BCE Sales Top Estimates as Wireless Users Stay, Pay for Data

BCE Inc. (BCE), Canada’s biggest telecommunications operator by revenue, reported sales that topped analysts’ estimates as more customers upgraded to smartphones with two-year plans and higher data usage.

Second-quarter revenue rose 4.4 percent to C$5.22 billion ($4.78 billion), the Montreal-based company said in a statement today. Analysts had projected sales of C$5.21 billion. Adjusted profit rose to 82 Canadian cents a share, compared with 77 Canadian cents a year earlier and the average estimate of 84 Canadian cents, according to data compiled by Bloomberg. The company reaffirmed its full-year forecast.

BCE, known by its brand name Bell, boosted sales by retaining more monthly subscribers and generating higher revenue from customers, on average. Last month, it agreed to buy the shares in Bell Aliant Inc. (BA) it doesn’t already own for C$3.95 billion. Total ownership of the provider of phone, TV and Internet service in eastern Canada will give BCE cost-saving opportunities amid growing competition from smaller rivals like Quebecor Inc. and Wind Mobile.

Customer retention and average monthly bills “were very strong, some of the best we’ve had in years,” BCE Chief Executive Officer George Cope said today on a conference call.

“The Canadian consumers’ adoption of smartphones and uses of these devices and, as I mentioned, the improvement in our speed of our LTE by 50 percent over the next four or five weeks, that is only going to drive more and more demand for usage of the product,” Cope said, referring to the company’s long-term evolution network.

Phone Bills

Wireless customers paid an average of C$59.49 a month, including both prepaid and postpaid customers, up 4.6 percent. Dvai Ghose, an analyst at Canaccord Genuity Group Inc., said it was the company’s highest growth rate in almost seven years and topped his estimate of C$58.72 a month.

Bell also improved its rate of losses among monthly customers, known as churn, to 1.16 percent.

“Bell continues to gain wireless market share and is showing continued improvement in customer quality and lower churn,” Maher Yaghi, an analyst at Desjardins Securities Inc., said in a note today to clients. The company’s IPTV expansion along with improving wireline results also helps the “long-term sustainability” of BCE’s dividend, Yaghi wrote.

BCE dominates the Canadian wireless market along with Rogers Communications Inc. (RCI/B) and Telus Corp. (T) BCE added 66,186 new monthly wireless customers in the quarter, down from 96,390 a year before lower-priced three-year contracts were eliminated because of new federal rules.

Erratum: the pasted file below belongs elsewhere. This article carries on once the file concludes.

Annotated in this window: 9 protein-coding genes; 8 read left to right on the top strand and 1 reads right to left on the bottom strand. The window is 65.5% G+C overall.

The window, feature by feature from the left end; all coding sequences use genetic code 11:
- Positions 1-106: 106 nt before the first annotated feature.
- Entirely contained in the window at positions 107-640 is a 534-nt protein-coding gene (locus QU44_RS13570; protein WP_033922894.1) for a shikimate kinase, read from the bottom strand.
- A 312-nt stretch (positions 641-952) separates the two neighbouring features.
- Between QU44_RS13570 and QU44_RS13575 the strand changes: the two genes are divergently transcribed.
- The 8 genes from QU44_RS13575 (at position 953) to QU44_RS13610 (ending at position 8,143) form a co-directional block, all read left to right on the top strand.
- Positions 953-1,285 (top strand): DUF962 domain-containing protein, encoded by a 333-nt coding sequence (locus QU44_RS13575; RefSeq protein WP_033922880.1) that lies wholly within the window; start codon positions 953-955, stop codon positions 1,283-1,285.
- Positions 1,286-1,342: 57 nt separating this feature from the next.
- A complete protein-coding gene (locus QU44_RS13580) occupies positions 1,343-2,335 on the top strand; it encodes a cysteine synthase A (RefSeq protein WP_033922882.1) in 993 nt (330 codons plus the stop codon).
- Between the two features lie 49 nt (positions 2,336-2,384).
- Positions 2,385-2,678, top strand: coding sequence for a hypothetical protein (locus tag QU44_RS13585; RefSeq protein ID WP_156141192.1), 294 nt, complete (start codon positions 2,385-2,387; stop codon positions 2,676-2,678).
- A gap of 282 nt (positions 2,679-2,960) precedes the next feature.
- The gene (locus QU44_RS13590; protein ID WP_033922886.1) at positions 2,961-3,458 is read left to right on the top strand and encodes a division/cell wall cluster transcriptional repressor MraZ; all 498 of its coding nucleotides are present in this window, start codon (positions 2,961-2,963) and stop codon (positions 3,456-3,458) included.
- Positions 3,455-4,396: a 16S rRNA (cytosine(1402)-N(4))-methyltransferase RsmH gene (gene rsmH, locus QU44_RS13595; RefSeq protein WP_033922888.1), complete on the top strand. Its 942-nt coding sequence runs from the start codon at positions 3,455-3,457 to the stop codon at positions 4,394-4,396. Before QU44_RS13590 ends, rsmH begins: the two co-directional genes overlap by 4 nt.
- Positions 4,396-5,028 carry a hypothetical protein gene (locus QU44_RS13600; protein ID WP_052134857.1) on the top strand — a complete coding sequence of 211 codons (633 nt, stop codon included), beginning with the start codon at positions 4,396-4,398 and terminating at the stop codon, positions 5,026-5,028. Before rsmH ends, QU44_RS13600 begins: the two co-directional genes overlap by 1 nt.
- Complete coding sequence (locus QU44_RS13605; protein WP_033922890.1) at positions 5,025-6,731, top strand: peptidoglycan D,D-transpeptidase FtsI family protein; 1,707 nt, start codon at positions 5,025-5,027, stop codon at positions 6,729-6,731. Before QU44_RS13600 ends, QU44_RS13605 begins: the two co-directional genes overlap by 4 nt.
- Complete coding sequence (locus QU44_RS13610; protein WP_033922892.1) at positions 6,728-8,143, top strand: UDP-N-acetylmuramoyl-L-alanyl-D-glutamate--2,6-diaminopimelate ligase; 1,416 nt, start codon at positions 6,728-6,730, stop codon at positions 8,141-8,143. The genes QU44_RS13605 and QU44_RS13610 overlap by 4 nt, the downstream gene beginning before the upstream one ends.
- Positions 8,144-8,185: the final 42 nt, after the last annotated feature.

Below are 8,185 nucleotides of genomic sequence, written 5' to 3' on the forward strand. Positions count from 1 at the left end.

BCE’s Expansion

BCE’s Fibe TV, which uses a fiber optic network, drew 46,533 new subscribers in the quarter, fewer than a year ago, in part, because of price cuts and promotions from cable competitors. The service now has 580,643 subscribers.

“The strategy continues to be to expand our fiber footprint and launch as many new LTE markets as we can, as quickly as we can,” said Cope.

BCE shares fell less than 1 percent to C$48.66 at 10:09 a.m. in Toronto, giving the company a market value of about C$37.9 billion.

Ghose said BCE’s per-share earnings missed estimates because of “higher than expected depreciation and negative contribution from other income.”

BCE, Rogers and Telus are confronting the threat of new competition as Quebecor aims to become the fourth national carrier. Cope noted that 18 of Canada’s top 20 markets already have four wireless operators competing regionally for subscribers.

“I’m probably as optimistic today about wireless growth as I have been over the last 10 years,” Cope said. “I still think it’s early days for this industry.”

Telus reported second-quarter adjusted earnings today of 63 Canadian cents per share, beating analysts’ average estimate of 58 Canadian cents per share. The Vancouver-based company, which is fighting BCE for the title of Canada’s second-biggest telecommunications firm, grew revenue in both its mobile and household businesses during the second quarter.

“We are one of the few service providers on the planet that is growing all three, revenue, ebitda and customer connections so we’re very proud of that fact,” Telus CEO Joe Natale said in an interview.

Last month, Rogers posted profit that met analysts’ profit and sales estimates as the company initiated a turnaround plan to try to return to growth.

To contact the reporter on this story: Christina Pellegrini in Toronto at cpellegrini3@bloomberg.net

To contact the editors responsible for this story: Sarah Rabil at srabil@bloomberg.net James Callan

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